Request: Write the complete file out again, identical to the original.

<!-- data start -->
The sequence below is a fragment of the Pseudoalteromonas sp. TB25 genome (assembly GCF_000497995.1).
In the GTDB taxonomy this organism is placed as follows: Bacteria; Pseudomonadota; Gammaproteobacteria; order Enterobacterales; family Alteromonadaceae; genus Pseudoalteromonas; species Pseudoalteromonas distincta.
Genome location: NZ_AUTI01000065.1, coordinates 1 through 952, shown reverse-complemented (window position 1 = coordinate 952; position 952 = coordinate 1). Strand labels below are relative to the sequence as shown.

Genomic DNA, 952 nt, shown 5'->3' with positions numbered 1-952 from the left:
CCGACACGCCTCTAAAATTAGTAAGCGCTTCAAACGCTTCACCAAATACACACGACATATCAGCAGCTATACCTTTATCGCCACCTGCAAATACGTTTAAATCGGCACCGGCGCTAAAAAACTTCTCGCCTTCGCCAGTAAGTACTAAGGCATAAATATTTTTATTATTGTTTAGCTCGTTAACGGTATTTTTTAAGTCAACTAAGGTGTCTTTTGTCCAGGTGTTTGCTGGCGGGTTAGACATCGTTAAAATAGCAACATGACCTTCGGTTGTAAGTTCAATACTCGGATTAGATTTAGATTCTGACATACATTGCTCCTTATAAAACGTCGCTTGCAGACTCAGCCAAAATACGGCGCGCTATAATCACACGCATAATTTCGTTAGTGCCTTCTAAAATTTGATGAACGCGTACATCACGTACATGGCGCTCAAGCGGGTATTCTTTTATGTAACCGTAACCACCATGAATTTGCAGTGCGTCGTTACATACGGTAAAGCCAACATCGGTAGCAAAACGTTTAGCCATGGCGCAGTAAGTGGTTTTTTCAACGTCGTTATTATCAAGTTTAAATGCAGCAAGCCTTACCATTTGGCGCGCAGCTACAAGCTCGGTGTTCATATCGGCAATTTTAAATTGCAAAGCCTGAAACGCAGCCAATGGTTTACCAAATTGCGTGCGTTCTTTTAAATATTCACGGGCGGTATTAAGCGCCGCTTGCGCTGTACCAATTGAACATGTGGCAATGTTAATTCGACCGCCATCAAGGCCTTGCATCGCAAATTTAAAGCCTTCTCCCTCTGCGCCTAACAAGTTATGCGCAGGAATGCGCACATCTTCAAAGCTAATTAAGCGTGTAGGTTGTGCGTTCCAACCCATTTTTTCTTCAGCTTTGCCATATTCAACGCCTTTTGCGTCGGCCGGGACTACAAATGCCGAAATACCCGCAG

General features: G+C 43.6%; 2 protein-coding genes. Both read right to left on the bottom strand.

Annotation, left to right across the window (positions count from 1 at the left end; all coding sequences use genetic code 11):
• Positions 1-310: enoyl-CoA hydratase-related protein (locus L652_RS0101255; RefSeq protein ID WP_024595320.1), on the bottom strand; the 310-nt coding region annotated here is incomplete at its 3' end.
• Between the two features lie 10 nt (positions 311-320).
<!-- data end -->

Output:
The sequence below is a fragment of the Pseudoalteromonas sp. TB25 genome (assembly GCF_000497995.1).
In the GTDB taxonomy this organism is placed as follows: Bacteria; Pseudomonadota; Gammaproteobacteria; order Enterobacterales; family Alteromonadaceae; genus Pseudoalteromonas; species Pseudoalteromonas distincta.
Genome location: NZ_AUTI01000065.1, coordinates 1 through 952, shown reverse-complemented (window position 1 = coordinate 952; position 952 = coordinate 1). Strand labels below are relative to the sequence as shown.

Genomic DNA, 952 nt, shown 5'->3' with positions numbered 1-952 from the left:
CCGACACGCCTCTAAAATTAGTAAGCGCTTCAAACGCTTCACCAAATACACACGACATATCAGCAGCTATACCTTTATCGCCACCTGCAAATACGTTTAAATCGGCACCGGCGCTAAAAAACTTCTCGCCTTCGCCAGTAAGTACTAAGGCATAAATATTTTTATTATTGTTTAGCTCGTTAACGGTATTTTTTAAGTCAACTAAGGTGTCTTTTGTCCAGGTGTTTGCTGGCGGGTTAGACATCGTTAAAATAGCAACATGACCTTCGGTTGTAAGTTCAATACTCGGATTAGATTTAGATTCTGACATACATTGCTCCTTATAAAACGTCGCTTGCAGACTCAGCCAAAATACGGCGCGCTATAATCACACGCATAATTTCGTTAGTGCCTTCTAAAATTTGATGAACGCGTACATCACGTACATGGCGCTCAAGCGGGTATTCTTTTATGTAACCGTAACCACCATGAATTTGCAGTGCGTCGTTACATACGGTAAAGCCAACATCGGTAGCAAAACGTTTAGCCATGGCGCAGTAAGTGGTTTTTTCAACGTCGTTATTATCAAGTTTAAATGCAGCAAGCCTTACCATTTGGCGCGCAGCTACAAGCTCGGTGTTCATATCGGCAATTTTAAATTGCAAAGCCTGAAACGCAGCCAATGGTTTACCAAATTGCGTGCGTTCTTTTAAATATTCACGGGCGGTATTAAGCGCCGCTTGCGCTGTACCAATTGAACATGTGGCAATGTTAATTCGACCGCCATCAAGGCCTTGCATCGCAAATTTAAAGCCTTCTCCCTCTGCGCCTAACAAGTTATGCGCAGGAATGCGCACATCTTCAAAGCTAATTAAGCGTGTAGGTTGTGCGTTCCAACCCATTTTTTCTTCAGCTTTGCCATATTCAACGCCTTTTGCGTCGGCCGGGACTACAAATGCCGAAATACCCGCAG

General features: G+C 43.6%; 2 protein-coding genes. Both read right to left on the bottom strand.

Annotation, left to right across the window (positions count from 1 at the left end; all coding sequences use genetic code 11):
• Positions 1-310: enoyl-CoA hydratase-related protein (locus L652_RS0101255; RefSeq protein ID WP_024595320.1), on the bottom strand; the 310-nt coding region annotated here is incomplete at its 3' end.
• Between the two features lie 10 nt (positions 311-320).